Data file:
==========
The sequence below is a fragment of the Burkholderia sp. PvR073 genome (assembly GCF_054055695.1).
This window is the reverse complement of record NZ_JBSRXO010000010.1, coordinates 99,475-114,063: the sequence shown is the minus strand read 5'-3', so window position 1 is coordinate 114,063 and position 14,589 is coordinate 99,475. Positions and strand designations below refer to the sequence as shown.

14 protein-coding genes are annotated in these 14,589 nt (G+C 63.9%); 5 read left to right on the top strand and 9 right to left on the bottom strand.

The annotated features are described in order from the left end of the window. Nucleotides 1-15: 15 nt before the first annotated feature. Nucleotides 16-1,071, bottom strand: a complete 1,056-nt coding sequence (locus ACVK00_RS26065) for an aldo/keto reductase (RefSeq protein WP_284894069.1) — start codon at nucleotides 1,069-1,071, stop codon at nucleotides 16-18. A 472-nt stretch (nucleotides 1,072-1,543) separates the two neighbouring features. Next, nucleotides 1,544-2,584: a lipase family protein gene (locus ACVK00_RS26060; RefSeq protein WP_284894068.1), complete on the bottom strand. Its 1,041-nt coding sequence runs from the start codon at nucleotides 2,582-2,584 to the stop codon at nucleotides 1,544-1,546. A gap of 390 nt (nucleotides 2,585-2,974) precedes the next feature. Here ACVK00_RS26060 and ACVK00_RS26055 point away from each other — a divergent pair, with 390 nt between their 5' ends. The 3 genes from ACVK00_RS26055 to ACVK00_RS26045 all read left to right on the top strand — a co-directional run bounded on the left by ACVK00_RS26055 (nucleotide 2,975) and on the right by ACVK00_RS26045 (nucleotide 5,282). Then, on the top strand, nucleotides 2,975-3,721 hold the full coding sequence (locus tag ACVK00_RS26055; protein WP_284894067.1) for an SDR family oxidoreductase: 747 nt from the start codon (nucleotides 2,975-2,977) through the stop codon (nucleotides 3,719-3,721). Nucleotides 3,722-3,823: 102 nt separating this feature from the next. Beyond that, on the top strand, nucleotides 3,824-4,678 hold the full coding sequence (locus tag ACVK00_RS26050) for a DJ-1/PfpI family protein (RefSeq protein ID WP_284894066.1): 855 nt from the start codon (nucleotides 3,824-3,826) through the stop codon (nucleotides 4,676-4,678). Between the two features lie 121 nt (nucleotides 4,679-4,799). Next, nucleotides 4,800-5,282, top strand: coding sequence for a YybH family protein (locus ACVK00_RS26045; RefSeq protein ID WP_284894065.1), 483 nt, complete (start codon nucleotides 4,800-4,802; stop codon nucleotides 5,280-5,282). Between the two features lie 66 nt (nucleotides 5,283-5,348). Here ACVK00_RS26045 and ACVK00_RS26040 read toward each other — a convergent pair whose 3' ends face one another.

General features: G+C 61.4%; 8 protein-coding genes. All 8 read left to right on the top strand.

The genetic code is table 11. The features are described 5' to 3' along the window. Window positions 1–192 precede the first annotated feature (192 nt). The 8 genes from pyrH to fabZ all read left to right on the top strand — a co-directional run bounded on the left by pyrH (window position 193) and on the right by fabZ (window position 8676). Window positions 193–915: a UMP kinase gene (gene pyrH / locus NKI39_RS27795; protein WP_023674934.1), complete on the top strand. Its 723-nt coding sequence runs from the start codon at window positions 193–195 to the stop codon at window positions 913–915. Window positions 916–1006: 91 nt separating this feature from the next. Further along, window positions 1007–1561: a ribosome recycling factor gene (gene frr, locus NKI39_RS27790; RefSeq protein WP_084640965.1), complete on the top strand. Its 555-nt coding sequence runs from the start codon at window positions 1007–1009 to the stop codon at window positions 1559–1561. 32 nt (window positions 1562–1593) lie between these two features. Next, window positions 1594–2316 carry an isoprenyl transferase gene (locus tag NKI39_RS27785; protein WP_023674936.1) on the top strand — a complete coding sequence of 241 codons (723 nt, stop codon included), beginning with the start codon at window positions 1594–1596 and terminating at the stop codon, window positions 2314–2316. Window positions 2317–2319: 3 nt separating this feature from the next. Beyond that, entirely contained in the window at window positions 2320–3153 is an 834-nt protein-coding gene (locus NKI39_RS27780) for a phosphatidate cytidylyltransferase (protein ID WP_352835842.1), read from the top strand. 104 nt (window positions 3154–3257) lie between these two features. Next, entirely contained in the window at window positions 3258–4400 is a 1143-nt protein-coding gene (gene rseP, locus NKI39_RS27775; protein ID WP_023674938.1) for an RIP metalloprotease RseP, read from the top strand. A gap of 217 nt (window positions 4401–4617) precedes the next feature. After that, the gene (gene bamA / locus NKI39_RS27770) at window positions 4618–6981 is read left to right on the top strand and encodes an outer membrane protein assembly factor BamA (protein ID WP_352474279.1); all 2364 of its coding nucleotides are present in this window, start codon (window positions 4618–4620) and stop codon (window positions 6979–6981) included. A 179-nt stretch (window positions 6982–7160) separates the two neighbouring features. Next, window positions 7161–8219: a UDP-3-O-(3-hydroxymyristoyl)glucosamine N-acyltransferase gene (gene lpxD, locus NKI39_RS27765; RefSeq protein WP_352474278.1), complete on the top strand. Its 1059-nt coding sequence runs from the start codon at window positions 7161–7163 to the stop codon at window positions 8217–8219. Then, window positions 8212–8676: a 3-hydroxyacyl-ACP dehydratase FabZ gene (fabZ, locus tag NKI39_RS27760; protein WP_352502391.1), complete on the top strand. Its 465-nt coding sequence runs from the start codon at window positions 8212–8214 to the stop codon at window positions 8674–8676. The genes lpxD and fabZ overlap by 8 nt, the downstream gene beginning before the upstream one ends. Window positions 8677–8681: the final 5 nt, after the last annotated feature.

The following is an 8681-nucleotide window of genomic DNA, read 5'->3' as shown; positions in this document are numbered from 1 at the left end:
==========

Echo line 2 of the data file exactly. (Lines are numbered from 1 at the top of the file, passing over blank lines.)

This window is the reverse complement of record NZ_JBSRXO010000010.1, coordinates 99,475-114,063: the sequence shown is the minus strand read 5'-3', so window position 1 is coordinate 114,063 and position 14,589 is coordinate 99,475. Positions and strand designations below refer to the sequence as shown.